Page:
Hari Raya Delectables: Part 4

October 31, 2005

I am proud to say that this kuih is a totally new creation of my mum’s. Adding her own infusion of Ghirardelli chocolate powder bought from California into the cookie mix, she has produced a cookie with a soothing chocolate aroma that will simply titilate your senses! (I know it did for me!) Using the ingredients from Kuih Dahlia (translation unknown. Its main ingredient is Bird’s Tepung Custard or Bird’s Custard flour. Also made using vanilla essence), she produced this kuih, improvising as she went along. We were quite surprised when after placing the first batch into the oven, the cookies started to expand rapidly, utterly destroying the flower image she wanted to portray, becoming totally flat and circular (as seen in the photo above). But aren’t these simply beautiful flat circular cookies? In fact anything with chocolate in it would taste great! But that’s just the chocoholic in me talking. Sigh. The aroma is simply tantalising. Wish you were here to smell it too! And yes, I think I shall call it Ghirardelli Chocolate Cookies!

Next in the kuih Hari Raya line up we have cashew nuts! A perennial regular among my family’s kuih raya, this is one of the many little traditions of my family, directly influenced by my father, who loves eating cashew nuts (Also known as gajus in Malay)! Deep fried in oil, the cashew nuts are then lightly sprinkled with salt to give that added taste to the whole nut. Besides cashew nuts, one other little tradition of my family is cooking delicious curry chicken on Hari Raya! (This is again introduced by my father) Traditionally, who would even think of eating kari ayam on Hari Raya? But after eating it for many years now, it has become an indispensible ingredient of a scrumptious Hari Raya feast at my Grandma’s house. Can’t wait to eat it once again. Sigh!

Hope I can find more delicious kuih to sample! 😀


Hari Raya Delectables: Part 3

October 30, 2005

This is my aunt’s version of the Chocolate Chip Cookie. Though having the same name, my aunt’s version of this popular cookie is way different in terms of taste and texture. And that’s the beauty of Hari Raya! There’s simply no homogeneity in Hari Raya goodies and each visit to a relative’s home is a mouth watering gastronomical adventure! And I’m only showcasing kuih-muih and not the plethora of Malay cuisine like Satay, Lontong, Ketupat and rendang (though I promise I will once I get back on the first day of Hari Raya)! My aunt’s version of the cookie is much more crispier in texture and has a very subtle taste of caramel and honey (though I’m not exactly sure whether caramel and honey are the exact ingredients of the cookies). But its so delicious and fantastic once you take a bite of these marvellous creations. And according to my mum, her cookies are in high demand! Great job Makcik (that’s what we all call her!)!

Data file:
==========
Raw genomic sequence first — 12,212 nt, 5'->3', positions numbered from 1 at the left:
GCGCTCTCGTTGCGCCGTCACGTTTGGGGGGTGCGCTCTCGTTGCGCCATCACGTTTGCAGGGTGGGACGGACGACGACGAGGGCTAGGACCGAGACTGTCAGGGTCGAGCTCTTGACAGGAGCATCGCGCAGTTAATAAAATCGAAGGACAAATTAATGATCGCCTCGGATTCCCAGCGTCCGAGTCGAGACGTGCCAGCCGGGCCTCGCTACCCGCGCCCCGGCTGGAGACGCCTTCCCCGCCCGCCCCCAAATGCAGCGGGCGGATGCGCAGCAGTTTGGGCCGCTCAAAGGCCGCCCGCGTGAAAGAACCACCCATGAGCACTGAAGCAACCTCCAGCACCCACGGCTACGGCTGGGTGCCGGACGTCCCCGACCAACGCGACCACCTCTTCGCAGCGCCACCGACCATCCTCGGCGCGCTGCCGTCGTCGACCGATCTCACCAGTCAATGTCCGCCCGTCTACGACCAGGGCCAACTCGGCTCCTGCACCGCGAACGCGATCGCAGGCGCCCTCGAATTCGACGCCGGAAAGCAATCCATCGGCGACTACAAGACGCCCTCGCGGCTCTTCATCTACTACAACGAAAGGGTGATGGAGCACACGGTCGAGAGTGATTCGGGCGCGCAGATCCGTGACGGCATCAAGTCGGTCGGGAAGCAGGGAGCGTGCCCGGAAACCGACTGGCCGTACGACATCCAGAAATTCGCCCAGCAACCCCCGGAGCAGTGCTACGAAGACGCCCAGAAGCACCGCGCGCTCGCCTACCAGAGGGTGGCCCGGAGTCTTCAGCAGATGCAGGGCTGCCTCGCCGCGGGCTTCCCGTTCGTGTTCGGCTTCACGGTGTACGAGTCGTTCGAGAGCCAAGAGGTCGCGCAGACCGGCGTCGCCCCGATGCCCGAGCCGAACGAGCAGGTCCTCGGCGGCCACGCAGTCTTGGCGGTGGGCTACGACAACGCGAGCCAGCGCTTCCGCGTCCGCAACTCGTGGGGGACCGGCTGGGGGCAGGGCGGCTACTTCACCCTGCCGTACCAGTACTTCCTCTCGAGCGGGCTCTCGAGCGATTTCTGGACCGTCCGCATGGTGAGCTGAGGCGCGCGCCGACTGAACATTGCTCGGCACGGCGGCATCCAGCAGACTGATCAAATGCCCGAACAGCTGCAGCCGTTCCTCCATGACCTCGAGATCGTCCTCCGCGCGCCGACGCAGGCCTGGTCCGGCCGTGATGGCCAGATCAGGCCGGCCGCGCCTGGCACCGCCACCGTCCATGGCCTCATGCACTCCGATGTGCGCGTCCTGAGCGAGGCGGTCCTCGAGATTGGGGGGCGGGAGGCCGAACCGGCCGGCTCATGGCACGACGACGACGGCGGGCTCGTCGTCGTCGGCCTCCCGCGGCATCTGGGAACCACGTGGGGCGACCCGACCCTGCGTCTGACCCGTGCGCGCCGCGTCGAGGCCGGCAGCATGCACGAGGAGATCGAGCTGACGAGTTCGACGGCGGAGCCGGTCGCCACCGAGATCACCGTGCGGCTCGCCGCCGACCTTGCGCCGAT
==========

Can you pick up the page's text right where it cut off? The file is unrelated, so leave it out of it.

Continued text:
This is another one of the many creations of my aunt. Though I’m not certain what its called, I must say it was quite a surprise eating one of these purple cupcake cookies. Don’t be taken in by the hard and cold exterior. When you take a bite off these kuih, you discover that its hollow and what’s inside are a few pieces of chocolate chip, totally unharmed and unadulterated! Its amazing how its able to withstand the heat of the oven and remain totally cool and fresh underneath the hard pale veneer. It was quite crunchy too. Though wasn’t as great as her Chocolate Chip Cookie.

Hopefully my mum will bake more kuih in the coming days…

Hari Raya Delectables: Part 2

October 29, 2005

Continuing on with this mini-series we have the most traditional of all Kuih Hari Raya which is Kuih Tart or as most of us know it as Pineapple Tart. My mum’s recipe is extra special because of the softness of the dough used to make these special tarts. The meticulous intricate clipings framing the pineapple centre of the tart is a labour of love of my mother who learnt it from my grandmother. Sadly its a skill that is slowly fading from the traditional Malay kuih scene. It took us a whole four hours to do everything to make these Kuih Tart a reality. A must try for visitors to my house later during Hari Raya!